This is the myth, of course. Southgate had said, while he was chewing the deal last week, that he knew his team could count on the support of the supporters during the match. It’s true: the people who hooted wanted England to win. They celebrated when Raheem Sterling, as an advocate for the reflected causes taking the knee like anyone in football, scored the only goal of the game under bright, hot sun.
There is only a small leap from there to the belief that, if it was the first win of seven in the next month, should England finish this summer as champions? Europe for the first time in its history, then a sort of social victory will also have been secured.
This is what they said of the Black, White, Beur team which led France to the World Cup in 1998; this is what they said of the German teams of 2008 and 2010 and of those made up not of Jürgens and Dietmars and Klauses but of Mesuts and Samis and Serdars. These are the teams that could usher in a new post-racial future. Football liked to think that it offered a better vision of what a country could be.
It’s a pipe dream, of course. Everyone applauded at the end here too, once England knocked out a tame Croatian side, the kind of victory that is notable not for its spectacle but for its cold and calm efficiency. England barely got out of second gear because they didn’t need it, a lot; better to save power for the more difficult tests that lie ahead.
But that doesn’t mean that something has changed. It’s always possible that when Scotland comes to town next weekend, players will be taunted by another small part of the crowd.
It will once again be a minority, as it was here, and there is hope in that, a poignant metaphor for the dangers of assuming the loudest ones must automatically speak for some sort of broad constituency. . But they will always be there, the great anti-Marxist vanguard, inflexible, immutable and reluctant.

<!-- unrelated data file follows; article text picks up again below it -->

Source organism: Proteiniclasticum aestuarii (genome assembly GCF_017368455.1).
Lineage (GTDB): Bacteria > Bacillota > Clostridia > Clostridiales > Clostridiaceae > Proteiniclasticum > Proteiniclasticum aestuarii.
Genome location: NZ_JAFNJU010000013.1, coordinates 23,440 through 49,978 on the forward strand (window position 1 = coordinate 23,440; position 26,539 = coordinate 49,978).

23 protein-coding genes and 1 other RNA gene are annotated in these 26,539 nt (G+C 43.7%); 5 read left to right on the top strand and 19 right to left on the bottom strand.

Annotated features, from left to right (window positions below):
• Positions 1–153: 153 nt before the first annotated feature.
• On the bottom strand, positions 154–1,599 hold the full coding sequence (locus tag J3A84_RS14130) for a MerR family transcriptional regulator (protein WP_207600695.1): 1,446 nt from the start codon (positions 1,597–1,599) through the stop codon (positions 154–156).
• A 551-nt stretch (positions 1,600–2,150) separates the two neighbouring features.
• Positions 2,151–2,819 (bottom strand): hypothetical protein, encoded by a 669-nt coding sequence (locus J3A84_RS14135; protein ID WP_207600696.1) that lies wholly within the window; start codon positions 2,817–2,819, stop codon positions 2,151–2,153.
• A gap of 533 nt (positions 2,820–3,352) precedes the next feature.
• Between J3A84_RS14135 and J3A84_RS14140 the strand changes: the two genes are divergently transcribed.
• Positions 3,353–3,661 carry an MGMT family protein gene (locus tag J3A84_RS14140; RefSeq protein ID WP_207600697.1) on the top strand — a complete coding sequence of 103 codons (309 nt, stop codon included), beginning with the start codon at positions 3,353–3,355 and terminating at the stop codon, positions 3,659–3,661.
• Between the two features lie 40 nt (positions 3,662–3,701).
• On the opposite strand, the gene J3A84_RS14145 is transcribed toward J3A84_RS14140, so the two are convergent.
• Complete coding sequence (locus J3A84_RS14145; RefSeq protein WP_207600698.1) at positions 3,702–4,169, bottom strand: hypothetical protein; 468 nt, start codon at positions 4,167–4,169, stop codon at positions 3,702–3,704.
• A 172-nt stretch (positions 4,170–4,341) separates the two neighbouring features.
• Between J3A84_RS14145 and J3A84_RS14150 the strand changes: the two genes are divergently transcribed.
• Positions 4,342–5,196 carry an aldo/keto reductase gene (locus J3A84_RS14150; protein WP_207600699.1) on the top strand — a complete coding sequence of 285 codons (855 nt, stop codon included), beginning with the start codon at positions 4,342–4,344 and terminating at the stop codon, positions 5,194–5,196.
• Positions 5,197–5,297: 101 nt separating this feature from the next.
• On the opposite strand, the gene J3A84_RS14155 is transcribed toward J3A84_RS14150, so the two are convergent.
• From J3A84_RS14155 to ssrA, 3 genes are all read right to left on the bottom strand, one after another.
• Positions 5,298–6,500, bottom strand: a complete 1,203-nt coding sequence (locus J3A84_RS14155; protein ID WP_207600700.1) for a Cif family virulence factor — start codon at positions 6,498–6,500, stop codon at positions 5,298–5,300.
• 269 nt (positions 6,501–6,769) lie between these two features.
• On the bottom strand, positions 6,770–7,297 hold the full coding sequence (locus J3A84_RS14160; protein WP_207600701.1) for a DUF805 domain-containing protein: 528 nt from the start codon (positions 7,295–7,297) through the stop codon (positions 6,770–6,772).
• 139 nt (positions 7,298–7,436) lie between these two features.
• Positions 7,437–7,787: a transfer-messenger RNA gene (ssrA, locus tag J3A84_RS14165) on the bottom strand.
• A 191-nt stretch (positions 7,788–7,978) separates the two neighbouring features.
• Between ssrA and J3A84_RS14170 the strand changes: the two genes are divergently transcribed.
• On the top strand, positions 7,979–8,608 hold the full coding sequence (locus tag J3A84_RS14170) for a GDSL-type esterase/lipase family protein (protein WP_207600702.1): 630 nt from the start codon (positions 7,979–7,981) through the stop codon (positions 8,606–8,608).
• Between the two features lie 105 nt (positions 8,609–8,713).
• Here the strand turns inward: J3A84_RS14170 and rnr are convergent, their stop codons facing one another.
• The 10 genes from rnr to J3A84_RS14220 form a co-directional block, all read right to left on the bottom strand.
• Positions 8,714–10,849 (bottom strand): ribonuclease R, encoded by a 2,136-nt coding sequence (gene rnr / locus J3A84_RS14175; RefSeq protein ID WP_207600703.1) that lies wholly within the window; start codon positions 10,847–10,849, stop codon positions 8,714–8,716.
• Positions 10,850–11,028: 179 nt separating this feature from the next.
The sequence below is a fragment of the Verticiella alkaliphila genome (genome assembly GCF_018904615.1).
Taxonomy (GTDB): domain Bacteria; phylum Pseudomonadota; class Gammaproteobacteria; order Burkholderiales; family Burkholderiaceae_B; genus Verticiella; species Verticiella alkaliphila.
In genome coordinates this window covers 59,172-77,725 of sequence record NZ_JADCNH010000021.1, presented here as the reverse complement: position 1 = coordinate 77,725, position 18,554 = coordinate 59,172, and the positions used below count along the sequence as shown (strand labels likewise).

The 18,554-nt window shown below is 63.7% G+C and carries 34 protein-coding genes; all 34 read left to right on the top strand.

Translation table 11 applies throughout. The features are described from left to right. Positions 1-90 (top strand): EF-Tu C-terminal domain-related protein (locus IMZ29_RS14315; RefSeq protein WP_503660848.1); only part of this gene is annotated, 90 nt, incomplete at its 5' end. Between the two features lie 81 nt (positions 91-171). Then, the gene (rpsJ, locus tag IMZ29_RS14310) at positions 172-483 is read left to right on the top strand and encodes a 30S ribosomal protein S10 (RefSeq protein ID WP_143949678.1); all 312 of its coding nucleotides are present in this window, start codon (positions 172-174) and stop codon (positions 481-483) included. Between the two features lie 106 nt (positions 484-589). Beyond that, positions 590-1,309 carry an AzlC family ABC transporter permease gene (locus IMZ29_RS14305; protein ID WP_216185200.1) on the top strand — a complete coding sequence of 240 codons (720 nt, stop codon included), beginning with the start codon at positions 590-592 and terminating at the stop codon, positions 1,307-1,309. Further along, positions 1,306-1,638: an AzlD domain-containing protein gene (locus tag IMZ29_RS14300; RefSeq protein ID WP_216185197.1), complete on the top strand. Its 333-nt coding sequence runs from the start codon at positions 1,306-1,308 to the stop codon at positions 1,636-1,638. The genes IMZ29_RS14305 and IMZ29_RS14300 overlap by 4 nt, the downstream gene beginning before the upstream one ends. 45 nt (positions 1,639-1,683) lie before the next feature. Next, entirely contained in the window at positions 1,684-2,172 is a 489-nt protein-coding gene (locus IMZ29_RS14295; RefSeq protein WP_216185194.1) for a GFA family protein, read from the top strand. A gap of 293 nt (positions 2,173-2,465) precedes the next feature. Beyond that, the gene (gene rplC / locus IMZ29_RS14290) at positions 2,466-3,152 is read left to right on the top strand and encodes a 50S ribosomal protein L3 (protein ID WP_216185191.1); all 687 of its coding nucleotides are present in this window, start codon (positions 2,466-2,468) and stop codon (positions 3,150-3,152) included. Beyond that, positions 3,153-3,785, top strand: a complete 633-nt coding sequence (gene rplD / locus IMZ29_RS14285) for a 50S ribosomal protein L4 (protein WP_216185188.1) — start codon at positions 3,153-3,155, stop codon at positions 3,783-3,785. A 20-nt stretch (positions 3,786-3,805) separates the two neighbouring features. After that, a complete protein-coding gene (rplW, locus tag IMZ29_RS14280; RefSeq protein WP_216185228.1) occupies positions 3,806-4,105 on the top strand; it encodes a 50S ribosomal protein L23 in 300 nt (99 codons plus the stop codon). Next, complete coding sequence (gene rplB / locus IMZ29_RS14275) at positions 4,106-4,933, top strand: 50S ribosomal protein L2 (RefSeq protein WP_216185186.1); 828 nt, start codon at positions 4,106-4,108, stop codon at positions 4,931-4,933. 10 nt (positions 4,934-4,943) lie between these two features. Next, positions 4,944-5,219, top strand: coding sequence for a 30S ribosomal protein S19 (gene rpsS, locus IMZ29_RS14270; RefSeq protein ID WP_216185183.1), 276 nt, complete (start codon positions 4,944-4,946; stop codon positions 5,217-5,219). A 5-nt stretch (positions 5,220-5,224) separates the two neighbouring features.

No victory on a football field will change that. The sight of Sterling lifting a trophy on July 11 at this same stadium wouldn’t change anyone’s worldview. Football is the stage we have these conversations on – in Europe, like Henry Mance written in the Financial Times last week, it’s often the only place where many of us really interact with our nation as a concept – but it’s a flawed place.
We want a team that reflects the country, we say, but we don’t mean it: we want a team that reflects us, and our perception of what that country is. England can win, or they can lose, over the next month, but that won’t make a difference in the larger context. It is too much to ask of a single sports team to reflect what a country means to 55 million people. It’s far too much to expect him to heal all of his divisions with just one victory no matter how acclaimed he is.